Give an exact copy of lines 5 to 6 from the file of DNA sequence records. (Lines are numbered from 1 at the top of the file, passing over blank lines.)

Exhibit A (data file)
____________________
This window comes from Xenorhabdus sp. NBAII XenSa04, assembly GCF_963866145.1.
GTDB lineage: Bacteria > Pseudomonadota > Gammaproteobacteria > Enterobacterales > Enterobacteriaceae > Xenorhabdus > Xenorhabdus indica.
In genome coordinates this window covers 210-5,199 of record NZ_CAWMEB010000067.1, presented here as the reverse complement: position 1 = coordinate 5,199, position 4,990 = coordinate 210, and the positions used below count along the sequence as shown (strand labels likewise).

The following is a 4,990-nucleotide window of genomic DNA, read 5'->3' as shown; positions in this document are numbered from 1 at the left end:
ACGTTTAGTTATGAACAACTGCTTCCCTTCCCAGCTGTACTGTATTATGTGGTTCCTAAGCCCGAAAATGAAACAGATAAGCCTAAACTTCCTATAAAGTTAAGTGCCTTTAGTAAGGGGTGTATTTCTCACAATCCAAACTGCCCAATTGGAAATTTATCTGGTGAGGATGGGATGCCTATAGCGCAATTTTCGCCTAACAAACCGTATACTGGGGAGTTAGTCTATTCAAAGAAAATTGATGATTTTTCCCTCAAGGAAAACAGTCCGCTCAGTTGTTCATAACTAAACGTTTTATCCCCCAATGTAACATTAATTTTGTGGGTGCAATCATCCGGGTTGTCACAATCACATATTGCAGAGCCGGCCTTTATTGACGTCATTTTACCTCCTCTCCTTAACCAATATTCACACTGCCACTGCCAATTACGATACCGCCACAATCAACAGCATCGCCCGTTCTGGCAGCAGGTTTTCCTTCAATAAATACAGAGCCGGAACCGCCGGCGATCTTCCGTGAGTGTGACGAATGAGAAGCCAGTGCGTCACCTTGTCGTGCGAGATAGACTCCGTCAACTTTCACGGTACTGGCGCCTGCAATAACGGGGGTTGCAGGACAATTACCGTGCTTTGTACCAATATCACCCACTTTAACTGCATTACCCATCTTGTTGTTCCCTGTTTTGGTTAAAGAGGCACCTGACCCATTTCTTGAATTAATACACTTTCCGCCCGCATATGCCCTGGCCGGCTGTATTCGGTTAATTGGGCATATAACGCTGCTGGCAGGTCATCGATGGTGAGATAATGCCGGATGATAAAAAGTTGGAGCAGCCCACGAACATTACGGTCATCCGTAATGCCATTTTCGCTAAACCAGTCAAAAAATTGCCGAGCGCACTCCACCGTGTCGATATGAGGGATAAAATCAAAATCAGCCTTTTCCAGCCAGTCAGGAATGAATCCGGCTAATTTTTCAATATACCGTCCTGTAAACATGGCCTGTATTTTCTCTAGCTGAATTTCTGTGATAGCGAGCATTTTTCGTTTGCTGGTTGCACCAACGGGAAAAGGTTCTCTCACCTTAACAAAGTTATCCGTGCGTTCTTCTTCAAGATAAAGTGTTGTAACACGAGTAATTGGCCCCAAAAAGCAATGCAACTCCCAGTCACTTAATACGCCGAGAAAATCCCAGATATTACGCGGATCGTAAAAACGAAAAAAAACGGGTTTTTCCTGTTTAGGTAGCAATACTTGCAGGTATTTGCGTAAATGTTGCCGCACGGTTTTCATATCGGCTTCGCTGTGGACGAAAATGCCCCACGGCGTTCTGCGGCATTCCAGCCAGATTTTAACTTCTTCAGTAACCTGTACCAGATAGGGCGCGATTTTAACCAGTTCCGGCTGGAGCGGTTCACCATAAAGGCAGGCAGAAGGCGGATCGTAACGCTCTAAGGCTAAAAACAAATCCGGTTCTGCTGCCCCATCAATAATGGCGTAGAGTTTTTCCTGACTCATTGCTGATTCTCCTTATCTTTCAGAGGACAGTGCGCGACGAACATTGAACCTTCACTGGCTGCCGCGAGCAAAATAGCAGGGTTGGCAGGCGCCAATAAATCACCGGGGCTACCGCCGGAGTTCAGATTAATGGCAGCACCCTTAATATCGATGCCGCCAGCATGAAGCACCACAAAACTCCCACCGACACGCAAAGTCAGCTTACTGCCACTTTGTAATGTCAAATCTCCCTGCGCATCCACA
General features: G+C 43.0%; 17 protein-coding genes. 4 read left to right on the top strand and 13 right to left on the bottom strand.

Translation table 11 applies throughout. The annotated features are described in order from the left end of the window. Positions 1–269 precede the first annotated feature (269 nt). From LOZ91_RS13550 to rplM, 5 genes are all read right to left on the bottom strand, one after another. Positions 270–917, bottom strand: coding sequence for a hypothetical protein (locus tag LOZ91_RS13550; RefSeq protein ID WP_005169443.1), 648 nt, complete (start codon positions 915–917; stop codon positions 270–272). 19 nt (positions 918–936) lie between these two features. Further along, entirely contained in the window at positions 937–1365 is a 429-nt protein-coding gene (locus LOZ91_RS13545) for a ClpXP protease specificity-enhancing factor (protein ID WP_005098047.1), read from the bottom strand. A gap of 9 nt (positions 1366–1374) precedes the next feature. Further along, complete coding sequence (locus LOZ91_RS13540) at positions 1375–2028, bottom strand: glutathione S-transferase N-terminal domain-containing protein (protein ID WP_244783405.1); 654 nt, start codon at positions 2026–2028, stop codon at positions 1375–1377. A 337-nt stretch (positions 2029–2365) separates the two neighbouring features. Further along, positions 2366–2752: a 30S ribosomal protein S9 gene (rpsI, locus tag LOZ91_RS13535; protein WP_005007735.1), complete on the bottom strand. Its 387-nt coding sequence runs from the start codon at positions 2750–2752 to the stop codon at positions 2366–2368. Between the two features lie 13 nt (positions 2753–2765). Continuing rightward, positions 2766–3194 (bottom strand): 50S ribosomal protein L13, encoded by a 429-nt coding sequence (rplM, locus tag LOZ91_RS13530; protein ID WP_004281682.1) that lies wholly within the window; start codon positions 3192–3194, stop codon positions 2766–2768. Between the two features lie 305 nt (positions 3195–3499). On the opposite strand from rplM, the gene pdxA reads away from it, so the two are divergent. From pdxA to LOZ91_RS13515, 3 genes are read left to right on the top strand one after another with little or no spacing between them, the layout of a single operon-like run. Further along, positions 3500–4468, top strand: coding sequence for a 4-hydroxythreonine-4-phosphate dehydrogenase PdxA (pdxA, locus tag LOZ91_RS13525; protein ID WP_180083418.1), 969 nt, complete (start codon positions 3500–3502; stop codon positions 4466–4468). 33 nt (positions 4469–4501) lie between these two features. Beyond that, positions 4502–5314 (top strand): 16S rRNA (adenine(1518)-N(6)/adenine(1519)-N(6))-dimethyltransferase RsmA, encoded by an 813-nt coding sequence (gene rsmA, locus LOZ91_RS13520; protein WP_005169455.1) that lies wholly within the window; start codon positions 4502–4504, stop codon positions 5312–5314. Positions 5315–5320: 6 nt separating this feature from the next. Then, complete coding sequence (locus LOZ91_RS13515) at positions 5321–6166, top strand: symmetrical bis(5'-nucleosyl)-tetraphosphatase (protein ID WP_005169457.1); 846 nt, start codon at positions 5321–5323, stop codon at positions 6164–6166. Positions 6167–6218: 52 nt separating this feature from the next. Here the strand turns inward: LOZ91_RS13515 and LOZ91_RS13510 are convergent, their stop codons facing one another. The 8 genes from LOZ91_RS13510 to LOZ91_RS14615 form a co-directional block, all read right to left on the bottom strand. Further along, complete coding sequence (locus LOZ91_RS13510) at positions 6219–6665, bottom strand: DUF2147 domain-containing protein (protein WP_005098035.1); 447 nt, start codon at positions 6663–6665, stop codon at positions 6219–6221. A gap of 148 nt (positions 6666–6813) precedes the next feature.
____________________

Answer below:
ACGTTTAGTTATGAACAACTGCTTCCCTTCCCAGCTGTACTGTATTATGTGGTTCCTAAGCCCGAAAATGAAACAGATAAGCCTAAACTTCCTATAAAGTTAAGTGCCTTTAGTAAGGGGTGTATTTCTCACAATCCAAACTGCCCAATTGGAAATTTATCTGGTGAGGATGGGATGCCTATAGCGCAATTTTCGCCTAACAAACCGTATACTGGGGAGTTAGTCTATTCAAAGAAAATTGATGATTTTTCCCTCAAGGAAAACAGTCCGCTCAGTTGTTCATAACTAAACGTTTTATCCCCCAATGTAACATTAATTTTGTGGGTGCAATCATCCGGGTTGTCACAATCACATATTGCAGAGCCGGCCTTTATTGACGTCATTTTACCTCCTCTCCTTAACCAATATTCACACTGCCACTGCCAATTACGATACCGCCACAATCAACAGCATCGCCCGTTCTGGCAGCAGGTTTTCCTTCAATAAATACAGAGCCGGAACCGCCGGCGATCTTCCGTGAGTGTGACGAATGAGAAGCCAGTGCGTCACCTTGTCGTGCGAGATAGACTCCGTCAACTTTCACGGTACTGGCGCCTGCAATAACGGGGGTTGCAGGACAATTACCGTGCTTTGTACCAATATCACCCACTTTAACTGCATTACCCATCTTGTTGTTCCCTGTTTTGGTTAAAGAGGCACCTGACCCATTTCTTGAATTAATACACTTTCCGCCCGCATATGCCCTGGCCGGCTGTATTCGGTTAATTGGGCATATAACGCTGCTGGCAGGTCATCGATGGTGAGATAATGCCGGATGATAAAAAGTTGGAGCAGCCCACGAACATTACGGTCATCCGTAATGCCATTTTCGCTAAACCAGTCAAAAAATTGCCGAGCGCACTCCACCGTGTCGATATGAGGGATAAAATCAAAATCAGCCTTTTCCAGCCAGTCAGGAATGAATCCGGCTAATTTTTCAATATACCGTCCTGTAAACATGGCCTGTATTTTCTCTAGCTGAATTTCTGTGATAGCGAGCATTTTTCGTTTGCTGGTTGCACCAACGGGAAAAGGTTCTCTCACCTTAACAAAGTTATCCGTGCGTTCTTCTTCAAGATAAAGTGTTGTAACACGAGTAATTGGCCCCAAAAAGCAATGCAACTCCCAGTCACTTAATACGCCGAGAAAATCCCAGATATTACGCGGATCGTAAAAACGAAAAAAAACGGGTTTTTCCTGTTTAGGTAGCAATACTTGCAGGTATTTGCGTAAATGTTGCCGCACGGTTTTCATATCGGCTTCGCTGTGGACGAAAATGCCCCACGGCGTTCTGCGGCATTCCAGCCAGATTTTAACTTCTTCAGTAACCTGTACCAGATAGGGCGCGATTTTAACCAGTTCCGGCTGGAGCGGTTCACCATAAAGGCAGGCAGAAGGCGGATCGTAACGCTCTAAGGCTAAAAACAAATCCGGTTCTGCTGCCCCATCAATAATGGCGTAGAGTTTTTCCTGACTCATTGCTGATTCTCCTTATCTTTCAGAGGACAGTGCGCGACGAACATTGAACCTTCACTGGCTGCCGCGAGCAAAATAGCAGGGTTGGCAGGCGCCAATAAATCACCGGGGCTACCGCCGGAGTTCAGATTAATGGCAGCACCCTTAATATCGATGCCGCCAGCATGAAGCACCACAAAACTCCCACCGACACGCAAAGTCAGCTTACTGCCACTTTGTAATGTCAAATCTCCCTGCGCATCCACA
General features: G+C 43.0%; 17 protein-coding genes. 4 read left to right on the top strand and 13 right to left on the bottom strand.